Back in February, Andrew Marchand of The New York Post wrote that Yahoo was launching a premium Mets’ app, then dubbed “The Queens Baseball Club.” The app even then was proposed as something that could be extended to other teams, with Marchand writing that it would “cover teams, while attempting to form a community, with what it says will be insider experiences for fans.” But while Yahoo hired writers (Mike Mazzeo, Wallace Matthews, Matt Ehalt, and Gerard Gilberto), the launch date of March 28 (Opening Day) came and went with no app. Now, almost two months later, Bob Raissman of The New York Daily News has a piece on why the app (now dubbed “The Flushing Meadows Baseball Club”) hasn’t launched yet. As per Raissman, the new launch date is early June (likely by June 10), and the delay is about negotiations with MLB and other clubs:
Verizon/Yahoo has signed the Mets to a three-year deal worth $3 million. If the app is not up and running by July, Verizon pays a lesser rights fee to the Mets. Though, obviously, the site is still on the hook for the writers’ full salaries, whether or not they’re put to work on a functioning app. But the immediate financial elements of the deal were not the sticking point that has delayed the launch.
That issue appears to be the “future” revenue made in the deal. The Mets acted as an independent operator in this deal, going outside the MLB umbrella. Either MLB bean counters didn’t pay attention to what the Mets were negotiating or they were blindsided.
When MLB realized what was going down, it wanted more of its teams involved in a similar deal with Verizon/Yahoo. Finding a way to accomplish this slowed the launch of “TFMBC.” Now the process of getting other teams involved in a similar digital platform has begun. The Rangers, Indians and Angels are all reported to be interested.
Would anyone be surprised if MLB will now also get a piece of the action?
There are a couple of highly-unusual elements to this deal. First, this is an app that’s partly revolving around media coverage of the Mets, but it’s paying a fee to the Mets. That obviously happens with TV and radio outlets that pay for broadcast rights of the actual game, but you don’t usually see that with any other media outlet. (Except for outlets that have an actual sponsorship deal with the club in question, but those kinds of deals tend to be for advertising of some sort, and they’re usually significantly separated from the outlet’s actual journalists and coverage.)
Now, that payment can be seen as for the “insider experiences” portion of this. That’s supposed to include things like access to batting practice, press conferences and Q+As, and it should help differentiate Yahoo’s offering from the newspapers and websites covering the team. And it doesn’t necessarily mean that this will all be positive coverage, either; Raissman notes that some of the writers’ pieces initially intended for this app have been published on Yahoo’s main website, and that they’ve seemed appropriately critical when necessary. But it’s still interesting to see a media organization pay money to a team in a deal that isn’t either for broadcast rights or sponsorship.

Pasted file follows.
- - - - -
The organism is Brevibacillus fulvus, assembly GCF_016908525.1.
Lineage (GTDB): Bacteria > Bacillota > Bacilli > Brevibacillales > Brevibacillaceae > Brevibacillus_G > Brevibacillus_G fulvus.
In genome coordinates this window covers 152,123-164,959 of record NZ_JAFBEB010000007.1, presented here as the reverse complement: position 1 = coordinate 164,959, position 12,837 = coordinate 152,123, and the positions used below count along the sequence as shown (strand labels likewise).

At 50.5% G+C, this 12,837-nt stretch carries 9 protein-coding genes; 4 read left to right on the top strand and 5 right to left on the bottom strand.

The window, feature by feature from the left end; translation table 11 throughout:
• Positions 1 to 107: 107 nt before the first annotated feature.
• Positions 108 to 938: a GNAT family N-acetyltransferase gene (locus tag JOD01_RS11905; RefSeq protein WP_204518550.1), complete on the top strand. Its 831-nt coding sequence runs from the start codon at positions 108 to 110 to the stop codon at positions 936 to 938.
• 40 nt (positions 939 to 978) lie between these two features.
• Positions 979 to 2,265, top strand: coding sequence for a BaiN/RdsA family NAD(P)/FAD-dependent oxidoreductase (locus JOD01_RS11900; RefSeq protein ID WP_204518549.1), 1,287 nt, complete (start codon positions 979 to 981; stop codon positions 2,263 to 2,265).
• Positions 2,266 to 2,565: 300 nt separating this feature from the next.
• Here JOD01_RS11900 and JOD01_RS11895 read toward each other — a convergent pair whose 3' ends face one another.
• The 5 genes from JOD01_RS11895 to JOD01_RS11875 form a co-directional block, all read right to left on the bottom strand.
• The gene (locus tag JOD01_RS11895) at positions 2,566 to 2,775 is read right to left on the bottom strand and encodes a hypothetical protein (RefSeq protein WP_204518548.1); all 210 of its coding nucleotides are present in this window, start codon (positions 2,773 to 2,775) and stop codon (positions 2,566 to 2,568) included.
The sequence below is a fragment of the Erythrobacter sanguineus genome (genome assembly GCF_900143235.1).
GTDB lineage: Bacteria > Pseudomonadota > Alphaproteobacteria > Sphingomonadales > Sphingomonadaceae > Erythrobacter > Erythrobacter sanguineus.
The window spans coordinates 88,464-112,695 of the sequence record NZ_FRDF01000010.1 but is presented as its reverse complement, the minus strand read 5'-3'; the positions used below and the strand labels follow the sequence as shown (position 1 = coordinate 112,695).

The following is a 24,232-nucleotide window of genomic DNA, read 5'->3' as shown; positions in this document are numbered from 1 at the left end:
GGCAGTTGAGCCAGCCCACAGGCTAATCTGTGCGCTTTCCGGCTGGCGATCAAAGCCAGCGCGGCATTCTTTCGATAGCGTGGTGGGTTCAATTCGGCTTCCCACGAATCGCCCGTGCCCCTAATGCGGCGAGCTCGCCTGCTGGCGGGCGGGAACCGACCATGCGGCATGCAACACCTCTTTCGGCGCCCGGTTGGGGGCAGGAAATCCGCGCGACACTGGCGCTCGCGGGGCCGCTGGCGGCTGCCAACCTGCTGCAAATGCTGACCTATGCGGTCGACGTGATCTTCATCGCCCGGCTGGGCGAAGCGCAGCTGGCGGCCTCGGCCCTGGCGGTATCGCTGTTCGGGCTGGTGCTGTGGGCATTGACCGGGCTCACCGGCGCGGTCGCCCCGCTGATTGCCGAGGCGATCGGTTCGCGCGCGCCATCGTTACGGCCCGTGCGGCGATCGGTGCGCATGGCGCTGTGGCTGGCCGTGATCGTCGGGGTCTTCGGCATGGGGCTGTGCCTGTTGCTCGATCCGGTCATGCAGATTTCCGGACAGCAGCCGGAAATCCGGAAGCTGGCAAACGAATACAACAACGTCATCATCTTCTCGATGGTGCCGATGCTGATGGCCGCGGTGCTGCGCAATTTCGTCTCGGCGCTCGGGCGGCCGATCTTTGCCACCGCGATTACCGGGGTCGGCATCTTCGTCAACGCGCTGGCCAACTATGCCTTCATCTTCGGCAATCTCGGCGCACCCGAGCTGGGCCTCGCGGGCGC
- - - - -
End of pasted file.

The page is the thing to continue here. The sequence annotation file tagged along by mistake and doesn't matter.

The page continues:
It’s also interesting that the Mets negotiated this without MLB’s involvement, and that MLB apparently not only wasn’t happy with that, but also seemingly held up the whole thing to get other teams “involved in a similar digital platform.” There are obviously some areas where clubs surrender the ability to make particular deals to the league (national broadcast rights, for example), but it isn’t immediately apparent why this wasn’t a local deal that the Mets could do without MLB involvement, or why the Mets’ app launch was held up by MLB trying to set something up for other teams.
At any rate, this app is now launching almost three months into the season instead of on Opening Day, and a number of talented writers have been covering the team for months without their work appearing where it was initially set to go (with Raissman writing that many of their pieces were “filed into the Ozone”). That seems suboptimal, especially considering that this is only a three-year deal; it’s now a 2.75-year deal. And whatever happened here brings up thoughts of the various calamities that have befallen the Mets in recent years. Maybe the curse now extends to media deals with them too.